The administrator should pay all of the estates liabilities in order of priority including taxes.

    The administrator should thereafter distribute the estate in accordance with the deceased wishes as set out in the will or where there is no will in accordance with the Intestacy Rules both of which may involve liquidation of some or all assets by way of sale.

Obtaining Grant of Representation

Obtaining authority to be either an executor or an administrator follows broadly similar principles. In both cases an application for a grant is made to the District Probate Registry of the High Court of Justice using standard forms. In the case where there is a will, the original must usually be submitted however in the case of a lost will it may be possible to use an authenticated copy in order to obtain authority as executor following consideration by a Judge. If there is no will or if the will does not appoint an executor, an application is made for a Grant of Letters of Administrator which authorises an administrator. If there is a will that appoints at least one executor, an application is made for a Grant of Probate which authorises an executor. Both an executor and an administrator must value all of the assets of the estate and estimate the liabilities before submitting this information to the Capital Taxes Office for determination of any tax due. Once these issues are resolved the Probate Office will issue the grant of representaion. In the case of an executor, once the assets are gathered in and debts paid the proceeds are distributed in accordance with the terms of the will. If there is no will, an administrator must similarly gather in the assets, pay the liabilities and thereafter distribute the net proceeds in accordance with the Intestacy Rules which sets an order of precedence amongst relatives of the deceased.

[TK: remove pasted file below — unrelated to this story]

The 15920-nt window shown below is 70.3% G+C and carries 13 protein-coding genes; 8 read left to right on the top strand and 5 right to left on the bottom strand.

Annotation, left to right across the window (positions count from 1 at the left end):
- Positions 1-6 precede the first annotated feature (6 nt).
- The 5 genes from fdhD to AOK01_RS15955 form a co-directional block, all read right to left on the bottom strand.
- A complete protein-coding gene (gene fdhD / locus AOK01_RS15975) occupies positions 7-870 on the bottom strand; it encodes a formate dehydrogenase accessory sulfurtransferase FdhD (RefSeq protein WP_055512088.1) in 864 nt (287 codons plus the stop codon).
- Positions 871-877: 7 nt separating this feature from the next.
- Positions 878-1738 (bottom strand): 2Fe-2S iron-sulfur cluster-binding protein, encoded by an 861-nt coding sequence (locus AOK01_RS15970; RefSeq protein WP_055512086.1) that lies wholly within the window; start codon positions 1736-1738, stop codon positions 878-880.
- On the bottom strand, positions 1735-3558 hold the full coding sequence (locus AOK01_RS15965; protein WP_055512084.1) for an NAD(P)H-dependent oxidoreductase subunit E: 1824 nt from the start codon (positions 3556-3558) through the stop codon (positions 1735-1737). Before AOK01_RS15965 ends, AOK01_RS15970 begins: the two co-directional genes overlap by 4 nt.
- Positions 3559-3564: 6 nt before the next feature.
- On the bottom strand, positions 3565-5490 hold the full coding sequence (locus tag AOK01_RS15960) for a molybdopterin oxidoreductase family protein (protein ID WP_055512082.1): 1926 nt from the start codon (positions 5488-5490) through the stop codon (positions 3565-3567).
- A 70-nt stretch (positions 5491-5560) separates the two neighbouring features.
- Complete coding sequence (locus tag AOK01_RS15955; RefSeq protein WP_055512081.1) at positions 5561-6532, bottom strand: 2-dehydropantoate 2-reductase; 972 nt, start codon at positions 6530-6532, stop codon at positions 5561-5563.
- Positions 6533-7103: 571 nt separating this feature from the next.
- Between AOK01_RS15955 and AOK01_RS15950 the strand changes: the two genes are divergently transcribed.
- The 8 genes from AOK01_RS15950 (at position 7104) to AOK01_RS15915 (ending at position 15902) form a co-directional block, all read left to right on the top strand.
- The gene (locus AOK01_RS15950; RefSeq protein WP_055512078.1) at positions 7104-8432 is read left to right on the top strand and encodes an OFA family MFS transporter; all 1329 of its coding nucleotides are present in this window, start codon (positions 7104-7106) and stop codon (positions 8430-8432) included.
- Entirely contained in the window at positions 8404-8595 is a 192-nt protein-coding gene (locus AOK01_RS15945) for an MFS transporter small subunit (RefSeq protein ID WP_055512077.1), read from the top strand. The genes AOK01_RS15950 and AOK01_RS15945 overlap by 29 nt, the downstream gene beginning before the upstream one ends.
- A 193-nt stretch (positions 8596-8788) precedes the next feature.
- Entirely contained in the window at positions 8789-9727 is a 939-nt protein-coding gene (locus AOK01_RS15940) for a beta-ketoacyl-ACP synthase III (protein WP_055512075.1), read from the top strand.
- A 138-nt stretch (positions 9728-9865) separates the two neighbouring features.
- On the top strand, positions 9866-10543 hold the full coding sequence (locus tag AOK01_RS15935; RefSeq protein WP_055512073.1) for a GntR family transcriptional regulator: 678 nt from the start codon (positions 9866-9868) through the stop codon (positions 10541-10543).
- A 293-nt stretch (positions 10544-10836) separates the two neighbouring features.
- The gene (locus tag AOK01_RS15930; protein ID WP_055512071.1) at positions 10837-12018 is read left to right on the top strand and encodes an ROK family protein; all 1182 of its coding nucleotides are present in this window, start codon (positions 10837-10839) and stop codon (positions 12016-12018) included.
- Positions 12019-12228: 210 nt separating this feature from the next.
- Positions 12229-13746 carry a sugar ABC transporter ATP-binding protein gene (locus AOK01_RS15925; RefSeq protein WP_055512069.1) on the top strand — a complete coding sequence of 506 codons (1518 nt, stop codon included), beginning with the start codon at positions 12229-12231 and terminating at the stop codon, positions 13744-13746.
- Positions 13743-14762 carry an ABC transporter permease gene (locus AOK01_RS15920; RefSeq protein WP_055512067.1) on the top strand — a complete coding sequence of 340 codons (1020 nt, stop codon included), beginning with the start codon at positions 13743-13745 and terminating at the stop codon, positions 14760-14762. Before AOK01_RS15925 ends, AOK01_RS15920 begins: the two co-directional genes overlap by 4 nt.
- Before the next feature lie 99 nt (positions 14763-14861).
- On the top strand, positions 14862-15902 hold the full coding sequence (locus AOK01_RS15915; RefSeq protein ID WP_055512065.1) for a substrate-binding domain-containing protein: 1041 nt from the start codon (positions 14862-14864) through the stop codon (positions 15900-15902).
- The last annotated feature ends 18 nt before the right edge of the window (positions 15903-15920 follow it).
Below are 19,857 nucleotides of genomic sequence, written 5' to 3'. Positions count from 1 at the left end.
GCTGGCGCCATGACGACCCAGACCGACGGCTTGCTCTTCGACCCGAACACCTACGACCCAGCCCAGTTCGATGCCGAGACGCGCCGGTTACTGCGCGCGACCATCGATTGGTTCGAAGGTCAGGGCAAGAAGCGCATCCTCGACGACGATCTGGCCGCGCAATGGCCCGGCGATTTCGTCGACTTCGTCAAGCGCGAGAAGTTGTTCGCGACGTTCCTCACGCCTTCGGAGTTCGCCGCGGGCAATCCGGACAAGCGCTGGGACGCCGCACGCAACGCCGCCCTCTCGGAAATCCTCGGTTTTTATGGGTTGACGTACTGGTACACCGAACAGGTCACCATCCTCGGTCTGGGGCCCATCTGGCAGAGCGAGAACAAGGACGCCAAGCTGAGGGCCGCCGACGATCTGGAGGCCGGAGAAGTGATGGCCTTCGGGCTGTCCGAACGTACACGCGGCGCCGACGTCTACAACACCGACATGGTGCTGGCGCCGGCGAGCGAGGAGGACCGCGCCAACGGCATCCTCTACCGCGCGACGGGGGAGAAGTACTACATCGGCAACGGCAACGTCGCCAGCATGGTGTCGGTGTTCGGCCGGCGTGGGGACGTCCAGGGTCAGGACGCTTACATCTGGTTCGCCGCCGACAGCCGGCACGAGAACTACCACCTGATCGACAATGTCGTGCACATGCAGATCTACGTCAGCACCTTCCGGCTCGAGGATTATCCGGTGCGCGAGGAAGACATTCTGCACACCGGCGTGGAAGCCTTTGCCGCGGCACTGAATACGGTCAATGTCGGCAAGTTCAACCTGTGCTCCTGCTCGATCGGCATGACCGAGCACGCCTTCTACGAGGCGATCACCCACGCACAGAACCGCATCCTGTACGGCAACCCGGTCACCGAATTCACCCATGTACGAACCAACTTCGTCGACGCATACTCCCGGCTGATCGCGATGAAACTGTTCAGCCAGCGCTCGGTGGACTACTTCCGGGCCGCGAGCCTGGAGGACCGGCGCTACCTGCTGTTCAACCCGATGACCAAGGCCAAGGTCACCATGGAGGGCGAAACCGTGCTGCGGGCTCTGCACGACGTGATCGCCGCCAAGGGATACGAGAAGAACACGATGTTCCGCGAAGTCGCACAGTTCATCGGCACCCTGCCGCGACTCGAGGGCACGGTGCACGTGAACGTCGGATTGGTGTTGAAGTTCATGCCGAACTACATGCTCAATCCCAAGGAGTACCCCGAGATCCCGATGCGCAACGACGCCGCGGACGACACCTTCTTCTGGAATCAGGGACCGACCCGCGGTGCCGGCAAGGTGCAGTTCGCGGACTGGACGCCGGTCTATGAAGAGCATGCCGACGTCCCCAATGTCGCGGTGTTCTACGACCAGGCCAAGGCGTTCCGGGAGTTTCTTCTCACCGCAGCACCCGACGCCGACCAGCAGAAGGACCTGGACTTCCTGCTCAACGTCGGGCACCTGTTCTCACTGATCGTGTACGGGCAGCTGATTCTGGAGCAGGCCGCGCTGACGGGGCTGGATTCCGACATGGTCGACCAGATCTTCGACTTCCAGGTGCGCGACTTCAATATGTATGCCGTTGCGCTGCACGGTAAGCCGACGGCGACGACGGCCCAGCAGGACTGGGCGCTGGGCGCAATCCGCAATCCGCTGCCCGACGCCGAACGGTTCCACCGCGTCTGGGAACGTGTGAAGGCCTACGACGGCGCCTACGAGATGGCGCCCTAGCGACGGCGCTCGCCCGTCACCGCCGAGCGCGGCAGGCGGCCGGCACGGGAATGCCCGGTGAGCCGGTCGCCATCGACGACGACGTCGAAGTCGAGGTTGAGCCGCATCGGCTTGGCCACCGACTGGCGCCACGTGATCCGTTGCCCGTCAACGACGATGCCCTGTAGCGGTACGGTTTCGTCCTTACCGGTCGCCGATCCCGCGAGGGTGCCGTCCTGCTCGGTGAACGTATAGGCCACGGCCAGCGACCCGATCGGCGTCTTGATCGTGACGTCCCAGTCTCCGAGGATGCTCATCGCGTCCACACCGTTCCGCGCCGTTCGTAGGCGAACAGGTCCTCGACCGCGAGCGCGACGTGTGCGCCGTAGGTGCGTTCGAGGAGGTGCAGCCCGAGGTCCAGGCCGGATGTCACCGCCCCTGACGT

Grant of Probate or Letters of Administration?

To receive a Grant of Probate, the person named as executor must first make an application to the court. The application must include the original will as well as a document that lists and values all of the assets in the deceased’s estate. Once the application has been prepared, the executor must then swear an affidavit that details the deceased and their assets. The last step is for the court to seal and issue the Grant of Probate to the executor to assist the executor in carrying out the terms of the will.


Executors are appointed solely by will. If there is no will, there is no executor. Not having a named executor further complicates the probate process for your loved ones. It adds yet another step to an already complex process. In cases where there is no executor, an interested party applies to the court for Letters of Administration. Typically the interested party is a relative of the deceased and believes they have some claim to the deceased’s assets. The person who is granted Letters of Administration carries out duties similar to those performed by an executor. That individual is responsible for the collection and distribution of the deceased’s assets in accordance with intestacy law.


Rather than follow the instructions set forth in a will, however, this person will distribute the estate according to the intestacy rules which set forth the relatives who may inherit assets from the estate and their priority in receiving those assets. Should the deceased have no qualifying relatives, the assets may be claimed by the State.